"There's always an on-field (personality) and away from the game (to consider),'' said Dave Dombrowski, the Red Sox' president of baseball operations. "On the field, he's as competitive as can be. He's got an edge to him - a good edge. His teammates love him.

"Off the field, I've heard a lot of pleasant things about him. I've heard tremendous things from him as an individual. A couple of our guys in the organization know him very well and say real good things about him.''

Sale was involved in two clubhouse incidents last season - one in which he angrily confronted White Sox president Kenny Williams about his decision to limit the amount of time Adam LaRoche's son could spend with the team, and another in which he cut up a throw-back uniform with scissors.

"I think you do your checking to see what causes some things,'' said Dombrowski. "But after I checked things, (I'm) not really (concerned).''

Another benefit to having Sale is that he could potentially take some pressure of David Price, who struggled at times in his first season in Boston and perhaps tried too hard to validate his $217 million contract.

"I think it's always good for a club if they have a number of guys, top of the rotation guys, to take the pressure off everybody else,'' Dombrowski said. "Because you know that everyone has a bad outing here and there, and somebody else picks you up in that case. I think that's helpful. If we didn't have (another No. 1 starter), I'd still have confidence in (Price).''


It's possible that the Red Sox could go into next season with as many as four lefthanders in their rotation -- Sale, Price, Eduardo Rodriguez and Drew Pomeranz.

"It's unusual to have four lefthanders, potentially, in the rotation,'' acknowledged Dombrowski. "A lot of times, you're looking for one. But if it was four lefties, that would be fine. I think it's more important that they get people out. I'd be comfortable with that.

"I've really never been in that spot before, which doesn't make me feel uncomfortable. I don't have a driving force to make any trades because four guys are lefties. I think they're good lefties.''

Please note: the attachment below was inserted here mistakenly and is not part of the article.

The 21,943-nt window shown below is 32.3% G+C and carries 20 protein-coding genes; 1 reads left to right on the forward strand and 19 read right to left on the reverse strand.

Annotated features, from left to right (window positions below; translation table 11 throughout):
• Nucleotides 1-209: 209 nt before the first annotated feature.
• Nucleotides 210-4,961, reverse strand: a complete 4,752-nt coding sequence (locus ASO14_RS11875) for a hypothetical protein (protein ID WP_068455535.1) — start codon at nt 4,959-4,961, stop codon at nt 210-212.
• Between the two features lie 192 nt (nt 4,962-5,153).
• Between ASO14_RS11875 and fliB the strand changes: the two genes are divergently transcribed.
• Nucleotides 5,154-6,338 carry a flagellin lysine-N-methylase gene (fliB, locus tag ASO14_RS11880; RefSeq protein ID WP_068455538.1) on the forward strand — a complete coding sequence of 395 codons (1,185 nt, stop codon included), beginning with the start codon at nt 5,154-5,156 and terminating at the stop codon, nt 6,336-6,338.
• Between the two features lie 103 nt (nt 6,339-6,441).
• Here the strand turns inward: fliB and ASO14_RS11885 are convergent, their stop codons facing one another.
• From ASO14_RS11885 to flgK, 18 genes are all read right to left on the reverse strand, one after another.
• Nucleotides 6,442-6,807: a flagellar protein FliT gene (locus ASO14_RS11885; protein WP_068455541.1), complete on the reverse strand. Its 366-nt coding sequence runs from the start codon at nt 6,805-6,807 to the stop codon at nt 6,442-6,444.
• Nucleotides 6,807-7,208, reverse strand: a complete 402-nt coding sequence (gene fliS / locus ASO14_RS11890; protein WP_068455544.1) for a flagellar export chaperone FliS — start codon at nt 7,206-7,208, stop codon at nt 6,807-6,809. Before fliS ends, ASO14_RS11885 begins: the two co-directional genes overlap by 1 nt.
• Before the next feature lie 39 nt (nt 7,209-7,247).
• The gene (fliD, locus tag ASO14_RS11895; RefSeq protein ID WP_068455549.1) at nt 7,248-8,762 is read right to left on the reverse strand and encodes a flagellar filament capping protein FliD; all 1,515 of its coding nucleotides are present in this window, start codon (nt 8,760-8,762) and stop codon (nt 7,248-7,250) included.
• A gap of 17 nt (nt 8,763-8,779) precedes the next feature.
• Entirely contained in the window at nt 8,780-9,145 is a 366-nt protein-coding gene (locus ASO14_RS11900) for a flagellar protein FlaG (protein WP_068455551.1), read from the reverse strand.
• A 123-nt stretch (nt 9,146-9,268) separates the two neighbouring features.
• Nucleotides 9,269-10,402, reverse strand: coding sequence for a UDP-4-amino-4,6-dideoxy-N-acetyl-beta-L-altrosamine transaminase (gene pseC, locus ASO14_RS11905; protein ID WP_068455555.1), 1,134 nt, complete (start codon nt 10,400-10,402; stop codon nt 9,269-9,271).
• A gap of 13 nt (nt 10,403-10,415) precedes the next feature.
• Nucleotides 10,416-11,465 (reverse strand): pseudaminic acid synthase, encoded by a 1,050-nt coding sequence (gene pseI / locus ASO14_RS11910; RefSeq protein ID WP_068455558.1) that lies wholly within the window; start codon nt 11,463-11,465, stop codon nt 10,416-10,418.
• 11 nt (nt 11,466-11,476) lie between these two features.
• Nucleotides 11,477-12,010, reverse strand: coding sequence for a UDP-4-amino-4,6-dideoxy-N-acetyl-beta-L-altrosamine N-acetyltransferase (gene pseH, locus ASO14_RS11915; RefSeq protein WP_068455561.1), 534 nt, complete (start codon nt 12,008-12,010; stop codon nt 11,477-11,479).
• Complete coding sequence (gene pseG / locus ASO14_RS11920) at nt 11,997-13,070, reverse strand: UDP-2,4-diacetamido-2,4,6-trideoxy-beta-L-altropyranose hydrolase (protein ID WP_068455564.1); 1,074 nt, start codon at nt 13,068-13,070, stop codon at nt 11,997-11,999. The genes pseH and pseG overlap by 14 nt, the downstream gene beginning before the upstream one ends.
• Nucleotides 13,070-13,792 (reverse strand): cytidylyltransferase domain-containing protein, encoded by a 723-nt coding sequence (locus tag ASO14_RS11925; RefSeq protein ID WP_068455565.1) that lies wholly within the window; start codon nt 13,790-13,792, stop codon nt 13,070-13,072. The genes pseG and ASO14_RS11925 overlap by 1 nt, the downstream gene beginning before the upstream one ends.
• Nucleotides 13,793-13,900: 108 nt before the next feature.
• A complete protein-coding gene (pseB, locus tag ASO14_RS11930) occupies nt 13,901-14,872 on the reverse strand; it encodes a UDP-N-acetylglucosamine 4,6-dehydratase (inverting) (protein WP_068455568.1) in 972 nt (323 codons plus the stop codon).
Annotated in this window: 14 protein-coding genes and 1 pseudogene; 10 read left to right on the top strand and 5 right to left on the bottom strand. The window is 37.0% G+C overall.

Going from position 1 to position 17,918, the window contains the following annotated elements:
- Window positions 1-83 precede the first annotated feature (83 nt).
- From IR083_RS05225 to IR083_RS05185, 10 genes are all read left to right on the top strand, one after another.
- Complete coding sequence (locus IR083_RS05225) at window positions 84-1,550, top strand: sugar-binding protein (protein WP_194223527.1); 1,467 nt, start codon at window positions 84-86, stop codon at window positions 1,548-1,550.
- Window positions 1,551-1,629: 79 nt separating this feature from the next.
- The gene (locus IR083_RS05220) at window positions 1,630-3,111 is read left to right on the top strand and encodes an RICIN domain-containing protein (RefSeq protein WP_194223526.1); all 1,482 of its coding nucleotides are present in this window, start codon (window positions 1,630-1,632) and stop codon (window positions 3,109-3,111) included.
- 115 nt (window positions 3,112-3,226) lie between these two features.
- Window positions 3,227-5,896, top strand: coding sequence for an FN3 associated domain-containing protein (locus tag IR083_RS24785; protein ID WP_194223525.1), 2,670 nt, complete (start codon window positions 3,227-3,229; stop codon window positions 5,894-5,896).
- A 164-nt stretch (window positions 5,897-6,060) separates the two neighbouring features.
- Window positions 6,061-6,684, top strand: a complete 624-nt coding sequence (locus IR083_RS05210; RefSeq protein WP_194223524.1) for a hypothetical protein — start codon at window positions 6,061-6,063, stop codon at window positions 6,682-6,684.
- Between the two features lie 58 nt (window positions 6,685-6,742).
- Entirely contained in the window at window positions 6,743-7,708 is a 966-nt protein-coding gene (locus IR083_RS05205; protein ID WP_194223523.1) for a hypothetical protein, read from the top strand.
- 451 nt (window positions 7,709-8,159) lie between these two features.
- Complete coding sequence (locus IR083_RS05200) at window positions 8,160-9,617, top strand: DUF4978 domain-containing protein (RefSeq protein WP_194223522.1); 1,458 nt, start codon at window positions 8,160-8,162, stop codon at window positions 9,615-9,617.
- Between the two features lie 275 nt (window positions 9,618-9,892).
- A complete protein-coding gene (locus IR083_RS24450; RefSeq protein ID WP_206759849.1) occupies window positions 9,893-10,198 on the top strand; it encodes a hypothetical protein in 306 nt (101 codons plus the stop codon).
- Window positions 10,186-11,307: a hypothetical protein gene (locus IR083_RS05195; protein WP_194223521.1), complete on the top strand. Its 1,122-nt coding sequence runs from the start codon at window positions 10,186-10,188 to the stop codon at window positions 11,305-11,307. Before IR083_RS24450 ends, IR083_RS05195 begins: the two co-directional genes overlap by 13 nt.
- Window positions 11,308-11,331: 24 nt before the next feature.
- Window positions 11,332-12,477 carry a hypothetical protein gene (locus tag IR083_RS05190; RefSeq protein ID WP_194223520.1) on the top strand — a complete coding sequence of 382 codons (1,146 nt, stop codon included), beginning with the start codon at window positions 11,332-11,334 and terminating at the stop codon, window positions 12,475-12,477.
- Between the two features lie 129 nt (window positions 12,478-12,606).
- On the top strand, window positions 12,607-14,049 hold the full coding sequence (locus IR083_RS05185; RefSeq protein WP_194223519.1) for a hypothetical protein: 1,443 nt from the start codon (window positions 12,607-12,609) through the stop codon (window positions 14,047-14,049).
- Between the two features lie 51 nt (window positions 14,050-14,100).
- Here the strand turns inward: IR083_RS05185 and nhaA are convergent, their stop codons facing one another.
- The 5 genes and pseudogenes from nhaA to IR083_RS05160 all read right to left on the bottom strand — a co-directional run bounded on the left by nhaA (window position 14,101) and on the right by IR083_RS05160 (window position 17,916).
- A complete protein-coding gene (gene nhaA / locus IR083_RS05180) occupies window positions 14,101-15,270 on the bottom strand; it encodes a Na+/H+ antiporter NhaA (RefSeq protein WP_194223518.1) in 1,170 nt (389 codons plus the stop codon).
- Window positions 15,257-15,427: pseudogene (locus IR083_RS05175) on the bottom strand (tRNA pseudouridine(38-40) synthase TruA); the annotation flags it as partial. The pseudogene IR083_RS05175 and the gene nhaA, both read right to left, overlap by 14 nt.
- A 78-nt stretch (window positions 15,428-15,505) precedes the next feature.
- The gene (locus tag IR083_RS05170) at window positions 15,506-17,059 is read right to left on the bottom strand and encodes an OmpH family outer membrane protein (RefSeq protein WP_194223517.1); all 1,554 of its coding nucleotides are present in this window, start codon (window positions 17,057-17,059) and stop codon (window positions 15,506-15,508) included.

Retired Red Sox slugger David Ortiz caused a stir with an Instagram post Tuesday night, kiddingly suggesting that the arrival of Sale was forcing him to re-think his decision to quit.

"It's amazing the number of people who reached out to me,'' laughed Dombrowski. "I know David well enough. I do know that if he really had sincere interest (in returning), he would call. But I also know that he has to stay on the voluntarily retired list for 60 days. So there's rules involved with that. But I know he was just joking.

"When I walk into the clubhouse and I see him working out, I say, 'You could play now. Look at the shape you're in!' But he says, 'Oh, nooooo.' ''

The Sox have yet to officially confirm that they've signed free agent first baseman Mitch Moreland. The two sides are in agreement on a one-year deal for $5.5 million deal, but a slight delay has taken place because of either contractual formalities or added time for medical information to be obtained.

"I can't say much about free agent players,'' said Dombrowski. "We've made some strides with an individual. But I'm not in a position to say much about that for various reasons.''